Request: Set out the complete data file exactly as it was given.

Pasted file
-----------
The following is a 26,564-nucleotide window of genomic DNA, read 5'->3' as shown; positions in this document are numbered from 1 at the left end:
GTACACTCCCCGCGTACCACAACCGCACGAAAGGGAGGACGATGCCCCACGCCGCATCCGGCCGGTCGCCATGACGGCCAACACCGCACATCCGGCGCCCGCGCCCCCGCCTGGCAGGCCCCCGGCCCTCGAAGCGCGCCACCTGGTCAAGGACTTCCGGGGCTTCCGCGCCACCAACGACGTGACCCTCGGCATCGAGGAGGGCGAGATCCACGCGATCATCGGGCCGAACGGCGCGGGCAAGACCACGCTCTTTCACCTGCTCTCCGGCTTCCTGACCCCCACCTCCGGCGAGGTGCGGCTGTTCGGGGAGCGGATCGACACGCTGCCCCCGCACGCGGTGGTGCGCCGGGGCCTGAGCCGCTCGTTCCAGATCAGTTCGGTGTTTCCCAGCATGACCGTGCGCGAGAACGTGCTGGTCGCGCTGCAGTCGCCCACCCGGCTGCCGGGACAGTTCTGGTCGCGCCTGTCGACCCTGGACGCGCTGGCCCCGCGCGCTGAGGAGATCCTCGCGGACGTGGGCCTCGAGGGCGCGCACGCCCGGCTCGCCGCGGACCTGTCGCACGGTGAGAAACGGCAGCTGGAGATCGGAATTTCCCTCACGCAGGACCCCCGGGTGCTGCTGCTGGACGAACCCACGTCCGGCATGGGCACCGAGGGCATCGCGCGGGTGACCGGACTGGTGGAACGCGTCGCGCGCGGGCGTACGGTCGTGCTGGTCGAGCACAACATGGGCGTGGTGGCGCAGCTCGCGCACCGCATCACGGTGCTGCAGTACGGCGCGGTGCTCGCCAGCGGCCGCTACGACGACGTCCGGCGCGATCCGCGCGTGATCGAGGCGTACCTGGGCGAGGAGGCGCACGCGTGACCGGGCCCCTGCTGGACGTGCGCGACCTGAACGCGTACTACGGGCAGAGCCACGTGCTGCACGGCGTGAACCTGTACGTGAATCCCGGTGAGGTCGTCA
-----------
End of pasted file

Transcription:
The following is a 26,564-nucleotide window of genomic DNA, read 5'->3' as shown; positions in this document are numbered from 1 at the left end:
GTACACTCCCCGCGTACCACAACCGCACGAAAGGGAGGACGATGCCCCACGCCGCATCCGGCCGGTCGCCATGACGGCCAACACCGCACATCCGGCGCCCGCGCCCCCGCCTGGCAGGCCCCCGGCCCTCGAAGCGCGCCACCTGGTCAAGGACTTCCGGGGCTTCCGCGCCACCAACGACGTGACCCTCGGCATCGAGGAGGGCGAGATCCACGCGATCATCGGGCCGAACGGCGCGGGCAAGACCACGCTCTTTCACCTGCTCTCCGGCTTCCTGACCCCCACCTCCGGCGAGGTGCGGCTGTTCGGGGAGCGGATCGACACGCTGCCCCCGCACGCGGTGGTGCGCCGGGGCCTGAGCCGCTCGTTCCAGATCAGTTCGGTGTTTCCCAGCATGACCGTGCGCGAGAACGTGCTGGTCGCGCTGCAGTCGCCCACCCGGCTGCCGGGACAGTTCTGGTCGCGCCTGTCGACCCTGGACGCGCTGGCCCCGCGCGCTGAGGAGATCCTCGCGGACGTGGGCCTCGAGGGCGCGCACGCCCGGCTCGCCGCGGACCTGTCGCACGGTGAGAAACGGCAGCTGGAGATCGGAATTTCCCTCACGCAGGACCCCCGGGTGCTGCTGCTGGACGAACCCACGTCCGGCATGGGCACCGAGGGCATCGCGCGGGTGACCGGACTGGTGGAACGCGTCGCGCGCGGGCGTACGGTCGTGCTGGTCGAGCACAACATGGGCGTGGTGGCGCAGCTCGCGCACCGCATCACGGTGCTGCAGTACGGCGCGGTGCTCGCCAGCGGCCGCTACGACGACGTCCGGCGCGATCCGCGCGTGATCGAGGCGTACCTGGGCGAGGAGGCGCACGCGTGACCGGGCCCCTGCTGGACGTGCGCGACCTGAACGCGTACTACGGGCAGAGCCACGTGCTGCACGGCGTGAACCTGTACGTGAATCCCGGTGAGGTCGTCA